Kids and messes go together like peanut butter and jelly. You’ve seen countless commercials of cherub-faced children behaving badly. With the William Tell Overture playing in the background, they’re spilling grape juice, throwing spaghetti, streaking permanent marker across walls, and stomping muddy boots on carpet. Kids know how to make a mess.
While messes are not always preventable, they can be cleaned up. Sometimes, over and over. With that in mind, you should make kid-friendly design choices when remodeling your home. You should make selections that stand up to stains, wear and tear, and, of course, repeated cleaning.
Whether you’re remodeling your kitchen or finishing your basement, look for family-friendly product descriptions. These can include stain-resistant, scratch-resistant, waterproof, water-resistant, performance, and easy care, just to name a few. From floor to ceiling, your choices should be durable, washable, and affordable.
No matter how many times you tell your children to take their shoes off or stop running, they are bound to do it anyway. You need a floor that resists the constant pitter patter of their busy feet, and whatever organic matter their shoes carry inside–hopefully nothing the dog left in the backyard. Whether you prefer wood, carpet, or tile, each type of floor can be kid-friendly.
Used in American homes for hundreds of years, wood floors are not only a classic choice, but a kid-friendly one. Solid hardwood comes in a variety of wood species, stains, finishes, and plank sizes. On the downside, it tends to be more expensive than similar alternatives and can scratch easily.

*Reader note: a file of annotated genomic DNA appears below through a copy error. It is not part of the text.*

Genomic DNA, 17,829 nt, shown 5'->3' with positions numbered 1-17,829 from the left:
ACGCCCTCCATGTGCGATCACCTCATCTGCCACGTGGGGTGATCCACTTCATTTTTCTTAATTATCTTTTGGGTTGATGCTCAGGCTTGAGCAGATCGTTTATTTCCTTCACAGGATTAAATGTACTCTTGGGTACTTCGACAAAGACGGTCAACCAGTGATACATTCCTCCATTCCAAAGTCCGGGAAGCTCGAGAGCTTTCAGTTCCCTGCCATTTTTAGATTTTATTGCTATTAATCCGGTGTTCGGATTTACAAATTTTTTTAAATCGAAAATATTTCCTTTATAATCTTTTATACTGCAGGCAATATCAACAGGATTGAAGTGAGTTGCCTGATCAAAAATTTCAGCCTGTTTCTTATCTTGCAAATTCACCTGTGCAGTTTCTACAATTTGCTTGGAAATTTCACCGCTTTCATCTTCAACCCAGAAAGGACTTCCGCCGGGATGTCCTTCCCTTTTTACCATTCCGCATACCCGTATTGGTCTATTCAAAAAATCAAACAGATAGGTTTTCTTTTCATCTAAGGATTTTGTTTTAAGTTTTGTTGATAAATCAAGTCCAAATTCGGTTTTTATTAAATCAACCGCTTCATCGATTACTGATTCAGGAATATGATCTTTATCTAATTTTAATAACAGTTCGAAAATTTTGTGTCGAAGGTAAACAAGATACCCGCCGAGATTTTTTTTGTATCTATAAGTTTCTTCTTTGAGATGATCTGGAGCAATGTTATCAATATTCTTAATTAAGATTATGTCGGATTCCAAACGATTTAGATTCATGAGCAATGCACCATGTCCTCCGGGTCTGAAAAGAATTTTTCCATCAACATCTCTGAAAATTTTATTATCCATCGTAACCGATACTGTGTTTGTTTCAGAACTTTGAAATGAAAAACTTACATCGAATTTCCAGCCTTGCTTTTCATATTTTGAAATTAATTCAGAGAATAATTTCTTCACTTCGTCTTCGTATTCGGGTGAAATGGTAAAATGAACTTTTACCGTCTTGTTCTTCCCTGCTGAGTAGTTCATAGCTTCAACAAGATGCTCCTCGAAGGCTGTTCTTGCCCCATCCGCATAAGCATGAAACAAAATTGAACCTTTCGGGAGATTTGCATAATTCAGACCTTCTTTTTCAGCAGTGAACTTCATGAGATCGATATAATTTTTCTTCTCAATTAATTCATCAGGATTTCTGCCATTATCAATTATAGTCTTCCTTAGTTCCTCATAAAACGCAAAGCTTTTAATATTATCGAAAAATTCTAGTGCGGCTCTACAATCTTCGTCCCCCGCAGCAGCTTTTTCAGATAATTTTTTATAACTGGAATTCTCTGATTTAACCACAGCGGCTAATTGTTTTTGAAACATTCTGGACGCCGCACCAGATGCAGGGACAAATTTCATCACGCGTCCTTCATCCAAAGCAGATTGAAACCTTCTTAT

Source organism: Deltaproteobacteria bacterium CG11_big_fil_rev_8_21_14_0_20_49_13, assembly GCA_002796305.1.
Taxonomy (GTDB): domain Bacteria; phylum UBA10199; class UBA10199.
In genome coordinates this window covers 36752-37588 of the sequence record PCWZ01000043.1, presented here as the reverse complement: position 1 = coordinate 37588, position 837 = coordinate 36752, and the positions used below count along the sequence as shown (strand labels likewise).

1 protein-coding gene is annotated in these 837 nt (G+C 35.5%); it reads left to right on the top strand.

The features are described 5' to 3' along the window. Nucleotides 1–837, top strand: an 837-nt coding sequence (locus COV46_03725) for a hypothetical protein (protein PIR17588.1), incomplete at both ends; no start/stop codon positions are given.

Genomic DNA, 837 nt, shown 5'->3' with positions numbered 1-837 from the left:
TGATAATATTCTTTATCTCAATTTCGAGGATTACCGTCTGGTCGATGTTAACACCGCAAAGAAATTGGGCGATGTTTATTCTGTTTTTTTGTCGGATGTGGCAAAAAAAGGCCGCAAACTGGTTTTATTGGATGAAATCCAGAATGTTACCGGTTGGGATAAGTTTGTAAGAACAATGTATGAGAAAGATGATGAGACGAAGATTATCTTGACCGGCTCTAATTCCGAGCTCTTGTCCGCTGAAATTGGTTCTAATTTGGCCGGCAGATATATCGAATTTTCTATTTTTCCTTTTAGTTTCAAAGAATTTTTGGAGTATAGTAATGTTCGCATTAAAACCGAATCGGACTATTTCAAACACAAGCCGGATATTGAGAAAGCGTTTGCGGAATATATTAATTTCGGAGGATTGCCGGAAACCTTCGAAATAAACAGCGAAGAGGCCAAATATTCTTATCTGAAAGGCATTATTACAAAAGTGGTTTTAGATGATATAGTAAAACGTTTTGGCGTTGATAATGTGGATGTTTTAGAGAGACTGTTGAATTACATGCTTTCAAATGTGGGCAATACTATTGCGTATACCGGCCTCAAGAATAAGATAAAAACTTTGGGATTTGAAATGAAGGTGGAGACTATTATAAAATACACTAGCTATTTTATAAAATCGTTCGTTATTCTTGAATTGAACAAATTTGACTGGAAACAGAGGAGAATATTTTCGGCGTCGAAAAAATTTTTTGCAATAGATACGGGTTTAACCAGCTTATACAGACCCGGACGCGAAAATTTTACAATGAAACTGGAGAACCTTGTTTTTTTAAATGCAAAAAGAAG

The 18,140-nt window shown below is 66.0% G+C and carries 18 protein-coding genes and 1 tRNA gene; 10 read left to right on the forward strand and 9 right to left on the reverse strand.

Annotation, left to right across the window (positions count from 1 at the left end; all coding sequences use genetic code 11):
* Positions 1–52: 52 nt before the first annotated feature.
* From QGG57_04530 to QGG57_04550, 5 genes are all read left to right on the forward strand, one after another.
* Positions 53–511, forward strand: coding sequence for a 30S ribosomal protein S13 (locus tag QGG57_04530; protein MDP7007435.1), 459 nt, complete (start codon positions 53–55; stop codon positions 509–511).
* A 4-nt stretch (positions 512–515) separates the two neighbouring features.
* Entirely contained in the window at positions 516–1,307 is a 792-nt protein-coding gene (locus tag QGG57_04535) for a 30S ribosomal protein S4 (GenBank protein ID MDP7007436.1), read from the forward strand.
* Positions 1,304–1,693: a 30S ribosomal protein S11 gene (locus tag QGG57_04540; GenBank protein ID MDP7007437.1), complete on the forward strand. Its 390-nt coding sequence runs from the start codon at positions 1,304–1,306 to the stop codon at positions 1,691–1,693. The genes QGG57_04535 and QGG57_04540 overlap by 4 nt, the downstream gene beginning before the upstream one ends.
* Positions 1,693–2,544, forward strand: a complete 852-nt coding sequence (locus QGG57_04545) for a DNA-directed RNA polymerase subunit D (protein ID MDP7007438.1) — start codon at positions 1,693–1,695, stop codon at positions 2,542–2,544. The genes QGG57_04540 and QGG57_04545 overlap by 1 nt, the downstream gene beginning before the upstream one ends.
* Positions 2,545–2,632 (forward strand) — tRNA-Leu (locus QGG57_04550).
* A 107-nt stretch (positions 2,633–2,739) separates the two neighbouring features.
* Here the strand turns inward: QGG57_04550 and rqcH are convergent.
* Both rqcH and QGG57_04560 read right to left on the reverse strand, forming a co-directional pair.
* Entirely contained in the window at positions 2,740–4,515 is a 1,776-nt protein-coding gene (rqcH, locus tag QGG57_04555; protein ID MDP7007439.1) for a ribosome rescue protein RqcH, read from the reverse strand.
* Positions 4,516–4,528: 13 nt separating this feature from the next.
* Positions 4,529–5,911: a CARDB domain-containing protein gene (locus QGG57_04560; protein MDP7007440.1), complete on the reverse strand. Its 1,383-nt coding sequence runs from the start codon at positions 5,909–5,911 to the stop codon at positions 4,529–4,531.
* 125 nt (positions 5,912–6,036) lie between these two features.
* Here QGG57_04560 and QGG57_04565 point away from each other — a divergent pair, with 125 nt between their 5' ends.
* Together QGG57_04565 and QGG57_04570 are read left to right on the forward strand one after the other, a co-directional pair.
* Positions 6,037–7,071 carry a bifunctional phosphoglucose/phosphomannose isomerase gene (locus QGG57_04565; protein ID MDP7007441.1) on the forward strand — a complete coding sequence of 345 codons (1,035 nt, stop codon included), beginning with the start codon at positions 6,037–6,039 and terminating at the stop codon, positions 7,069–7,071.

However, with regular maintenance, it can last a lifetime, or as many of Pennsylvania’s historic homes prove, many lifetimes. It can also be updated, repaired, and fixed with sanding and staining. New planks can often be feathered in if old planks become too worn. It’s certainly a more eco-friendly and perhaps even budget-friendly option than replacing an entire floor.
Solid wood is just one option. Laminate, vinyl, engineered wood, and bamboo also offer the durability and washability most parents need and want. Both laminate and vinyl plank flooring can offer scratch-resistance and water-resistance that make them a great flooring choice throughout your home. Some vinyl plank flooring is even waterproof, so you don’t have to worry about cracking or warping, even if the spilled apple juice sits on the floor longer than you realized. They both come in a variety of colors and plank sizes. You can even get a textured style for a more true-to-wood look.
Engineered wood mimics the look of solid wood with a wood veneer pressed over a wood composite. Its price tends to fall in between solid wood and laminates. Engineered woods can offer scratch- and water-resistance comparable to laminate and vinyl floors.
A kid-friendly and eco-friendly option, bamboo flooring is another great alternative to hardwood for families. It also offers some of the same scratch- and water-resistance as other wood and wood-look options at a moderate price.
If you have boys who like to wrestle (and what brothers don’t wrestle?) or wobbly toddlers, carpet may be a preferable choice over hardwood or tile. Carpet cushions falls and is basically slip-resistant. Each carpet manufacturer has its own vocabulary for what they deem durable. Some specifically say that they are kid-friendly, while others might say that they are stain-resistant and good for high-traffic areas.
Regardless of brand or style, you should look for carpet with certain characteristics. For greater longevity, The Carpet and Rug Institute recommends that you choose a carpet that has dense construction and a shorter pile. To show less wear for cut-pile carpets, The Institute recommends that the twists in the yarn are as tight as possible. (Be sure to read our Flooring Guide for info on carpets.)